Ali Musa/AFP/Getty Images
A Somali gunman carries a Russian-made long range machine gun.
Two American couples, Jean and Scott Adam of Southern California and Phyllis Mackay and Bob Riggle of Seattle, were killed today by their Somali pirate captors in the Gulf of Aden. The U.S. military was in the middle of a rescue attempt when the pirates, outnumbered, opted to kill their hostages. Piracy off the Somali coast began eight years ago with a paradoxically benevolent goal. For years the coasts off Somalia had been illegally used as toxic waste dumping grounds by more prosperous nations, and fish stocks had been plundered by outside countries and independent entities taking advantage of Somalia's weak infrastructure. Somali warlords began fighting these outsiders to defend what few resources they were capable of defending. But over time their reach, and the kinds of targets they attacked, broadened to include humanitarian vessels, luxury yachts, and anything else that entered Somali waters. Warships from NATO countries, including the United States, have been patrolling the area since last year. The violence however has yet to be curbed. Is tightening security along the Somali coast the answer? Or with large historical and systemic problems like extraordinary poverty, governmental chaos, and years of outside exploitation, is policing the sea merely a band aid on a wound that goes much deeper?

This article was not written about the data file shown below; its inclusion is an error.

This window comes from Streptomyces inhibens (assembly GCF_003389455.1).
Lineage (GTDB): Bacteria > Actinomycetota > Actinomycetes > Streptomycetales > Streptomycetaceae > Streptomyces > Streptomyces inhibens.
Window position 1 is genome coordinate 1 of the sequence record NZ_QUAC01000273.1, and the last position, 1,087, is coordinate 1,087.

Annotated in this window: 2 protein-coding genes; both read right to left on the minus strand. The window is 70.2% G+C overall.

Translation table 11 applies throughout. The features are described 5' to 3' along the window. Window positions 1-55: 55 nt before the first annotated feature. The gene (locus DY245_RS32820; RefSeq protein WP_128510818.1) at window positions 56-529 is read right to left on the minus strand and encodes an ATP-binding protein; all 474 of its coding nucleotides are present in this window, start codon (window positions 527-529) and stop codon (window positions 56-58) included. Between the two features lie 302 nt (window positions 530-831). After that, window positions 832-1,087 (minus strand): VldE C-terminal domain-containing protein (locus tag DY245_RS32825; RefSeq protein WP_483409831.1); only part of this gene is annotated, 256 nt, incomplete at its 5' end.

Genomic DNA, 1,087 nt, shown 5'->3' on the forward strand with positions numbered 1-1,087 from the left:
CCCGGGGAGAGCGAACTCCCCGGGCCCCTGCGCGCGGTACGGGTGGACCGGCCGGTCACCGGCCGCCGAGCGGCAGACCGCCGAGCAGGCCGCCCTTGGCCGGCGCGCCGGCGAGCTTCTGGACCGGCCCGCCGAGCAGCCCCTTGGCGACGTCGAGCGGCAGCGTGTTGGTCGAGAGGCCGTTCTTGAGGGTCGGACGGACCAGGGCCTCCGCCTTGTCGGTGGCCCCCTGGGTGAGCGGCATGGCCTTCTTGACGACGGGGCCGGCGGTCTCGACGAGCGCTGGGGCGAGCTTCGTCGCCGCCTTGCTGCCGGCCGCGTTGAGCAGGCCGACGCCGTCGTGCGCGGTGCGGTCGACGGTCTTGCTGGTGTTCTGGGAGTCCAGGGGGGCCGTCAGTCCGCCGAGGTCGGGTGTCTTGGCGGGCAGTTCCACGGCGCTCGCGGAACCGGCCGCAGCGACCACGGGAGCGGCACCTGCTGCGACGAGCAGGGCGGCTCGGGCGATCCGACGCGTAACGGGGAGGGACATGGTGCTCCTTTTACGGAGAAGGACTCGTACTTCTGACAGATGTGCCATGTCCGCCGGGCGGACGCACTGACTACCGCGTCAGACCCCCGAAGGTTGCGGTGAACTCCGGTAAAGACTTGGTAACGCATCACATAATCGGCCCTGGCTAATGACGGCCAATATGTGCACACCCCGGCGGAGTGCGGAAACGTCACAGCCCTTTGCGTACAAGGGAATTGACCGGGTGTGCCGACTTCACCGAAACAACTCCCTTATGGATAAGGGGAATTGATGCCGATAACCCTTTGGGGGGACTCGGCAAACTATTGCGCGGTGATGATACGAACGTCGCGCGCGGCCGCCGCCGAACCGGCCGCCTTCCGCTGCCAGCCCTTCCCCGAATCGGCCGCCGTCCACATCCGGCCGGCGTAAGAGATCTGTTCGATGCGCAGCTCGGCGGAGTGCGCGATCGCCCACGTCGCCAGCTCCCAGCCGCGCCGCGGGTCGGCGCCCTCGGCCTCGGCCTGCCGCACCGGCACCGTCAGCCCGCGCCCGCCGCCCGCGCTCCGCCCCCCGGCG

Jeff Kline, Program Director for Maritime Defense and Security Research, Naval Postgraduate School; retired Navy Captain